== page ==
The Zags came within five points of beating UConn, the eventual national champion.
"I remember coming off the plane after the Connecticut game, and there were thousands of people waiting for us," Monson said. "And it blew me away. All these people were watching? I didn't realize.
"Then I started reading the newspaper, and the whole town was turned upside down. And I didn't realize it."
On the bus ride home from Seattle following Gonzaga's first tournament weekend, university president Fr. Robert Spitzer, fast becoming a basketball fan, turned to Monson and said, "That was fun. Can we do this again next year?"
They could, though not with Monson.
In Minneapolis, Haskins was pressured by late June into accepting a $1.5 million buyout to resign, though he continues to maintain his innocence.
Basketball Times publisher Larry Donald recalling past problems at Minnesota called for the program to voluntarily shut itself down.
Instead, administrators spent nearly a month looking for a replacement whose reputation whose credentials could withstand the aftermath of an academic scandal. Famous flirt Rick Majerus, then the coach at Utah, turned them down. So did Minnesota alum Flip Saunders. There was interest in luring then-Virginia athletic director Terry Holland back into coaching, but he also said no.
"People weren't knocking down our doors for the opportunity," said Dienhart, the former Minnesota A.D. "The NCAA had not announced its sanctions, and my impression was that established coaches were not going to take a risk on what the NCAA might do."
Dienhart and Minnesota officials eventually turned to the 37-year-old Monson, though Dienhart said it was not because of Gonzaga's victory over the Gophers four months before. Dienhart, caught up in the first day of the scandal, had not even attended that game. Of greater influence, Dienhart said, was a call from former Michigan State Jud Heathcote, a Spokane resident and good friend of Monson's father who recommended the Gonzaga coach.
Monson was in Spain as a U.S. assistant at the World University Games when Dienhart began calling him. Monson, who had agreed to a 10-year extension at Gonzaga, resisted, turning Minnesota down twice. But as Minnesota turned up the heat, the idea grew on him. Though WCC programs such as Santa Clara with Steve Nash, Loyola Marymount with Hank Gathers and Bo Kimble and Pepperdine of the Doug Christie era had enjoyed success, it was never lasting. Monson was getting married in two weeks, and the job represented greater financial security. He was intrigued by a job that would force employees to put a greater emphasis on running a clean program than on winning. Minnesota even promised to fly his parents to games from Spokane. And Monson trusted assurances by Yudof, Dienhart and Boston that they would be around to see him through the rough patches that were certain to come.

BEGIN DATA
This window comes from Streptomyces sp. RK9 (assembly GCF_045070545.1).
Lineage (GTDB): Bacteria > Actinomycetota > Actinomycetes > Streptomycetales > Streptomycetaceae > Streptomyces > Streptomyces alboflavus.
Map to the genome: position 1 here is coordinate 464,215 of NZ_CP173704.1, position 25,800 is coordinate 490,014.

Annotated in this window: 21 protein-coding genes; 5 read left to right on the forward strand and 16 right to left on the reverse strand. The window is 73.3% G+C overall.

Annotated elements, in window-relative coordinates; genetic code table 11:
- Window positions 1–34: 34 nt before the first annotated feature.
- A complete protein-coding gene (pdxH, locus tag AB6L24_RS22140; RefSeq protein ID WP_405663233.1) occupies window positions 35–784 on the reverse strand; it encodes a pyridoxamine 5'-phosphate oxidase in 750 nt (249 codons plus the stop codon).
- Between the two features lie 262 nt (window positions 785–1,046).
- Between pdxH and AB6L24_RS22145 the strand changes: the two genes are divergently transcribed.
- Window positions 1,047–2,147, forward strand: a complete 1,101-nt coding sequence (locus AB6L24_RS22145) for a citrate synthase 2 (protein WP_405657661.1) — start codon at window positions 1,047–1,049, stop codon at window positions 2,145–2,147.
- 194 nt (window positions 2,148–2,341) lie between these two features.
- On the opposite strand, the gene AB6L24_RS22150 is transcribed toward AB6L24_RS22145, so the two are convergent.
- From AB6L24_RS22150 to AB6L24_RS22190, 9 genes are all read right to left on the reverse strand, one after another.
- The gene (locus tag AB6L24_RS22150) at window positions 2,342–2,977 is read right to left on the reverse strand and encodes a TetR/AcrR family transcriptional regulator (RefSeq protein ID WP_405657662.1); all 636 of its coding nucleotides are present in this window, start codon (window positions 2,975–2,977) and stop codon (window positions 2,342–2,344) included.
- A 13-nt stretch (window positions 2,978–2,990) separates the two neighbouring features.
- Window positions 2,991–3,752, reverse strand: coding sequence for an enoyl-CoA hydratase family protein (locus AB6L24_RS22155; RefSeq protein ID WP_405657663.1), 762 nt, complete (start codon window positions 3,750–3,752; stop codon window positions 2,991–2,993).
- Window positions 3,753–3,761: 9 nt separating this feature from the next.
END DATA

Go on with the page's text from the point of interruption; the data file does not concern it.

"It was a no-brainer," Few said of Monson's decision. "The differences (between Gonzaga's program, then and now) were just astronomical in every facet that you could analyze a basketball job."
On July 24, 1999, Dan Monson became the former coach at Gonzaga and the new coach at Minnesota.
Few, the Zags' new coach, not only took Spitzer back to a Sweet 16 the next season, but he took them there the year after that as well over the course of what have been 10 straight NCAA Tournament appearances.
Together, they understood, both the university and the basketball program could grow.
And so they did.
"I remember that we were determined not to be one of these flash-in-the-pan, one-hit wonders," Few said, "and to keep growing the program, every aspect of the program."
If so many of players had not remained in or returned to the Spokane area, members of that Elite Eight team would barely recognize their old program.
They now play in the 5-year-old, 6,000-seat McCarthey Athletic Center, with coaching offices overhead and spacious locker rooms and training facilities within feet of the court. Richie Frahm, an outstanding guard on the '99 team, likened the old "Kennel" to a fancy high-school gym.
"I'm sitting in my office, looking at the athletes-only weight room," said former Gonzaga big man Mike Nilson, now a strength-and-conditioning coach at the school. "When we were here, there was a weight room that was the size of maybe three classrooms, with old equipment that was available for the whole school. Now we have three strength coaches."
The roster includes players from Chicago, Texas, California and Canada, not just Portland and Washington.
"They're all high-school All-Americans. They all considered UCLA or Arizona," Frahm said. "That wasn't the case when I was in school. We were going to go to the University of Portland or Gonzaga."
After practices, players now eat at a private training table.
"Santangelo and I used to have to run out of the gym after practice because they'd be closing the (cafeteria) at 7 at night," Cavalry said. "No time to shower, because we had to get to the cafeteria before they locked us out. These guys have waiters, pouring their drinks."
The new Bulldogs regularly travel by private jet, something that even no Pac-10 program can claim. They will be on ESPN eight times during this season. Expectations, too, are raised. These players are rock stars.
"We were a grunge band, maybe," Santangelo said. "A garage band."
The Gonzaga brand grew along with the program's success since that Elite Eight run in 1999:
Fundraising rose from $5.8 million in private donations to $16.9 million annually.
The overall budget rose from $73 million to $154 million.
The school's endowment fund rose from $89 million to $154 million.
Student inquiries rose from 20,000 annually to 50,000. Applications rose from 2,000 to 4,000.
The overall student body rose from 4,507 to 7,319.
The average student profile also rose, from a 3.54 gpa and 1,159 SAT to 3.66 and 1,177, a rarity in a time of such growth in enrollment.
Eighteen buildings on campus are new or renovated.
"Our president will tell you there's one reason for all that," Few said. "He's not bashful about it at all."
This is the campus that basketball built.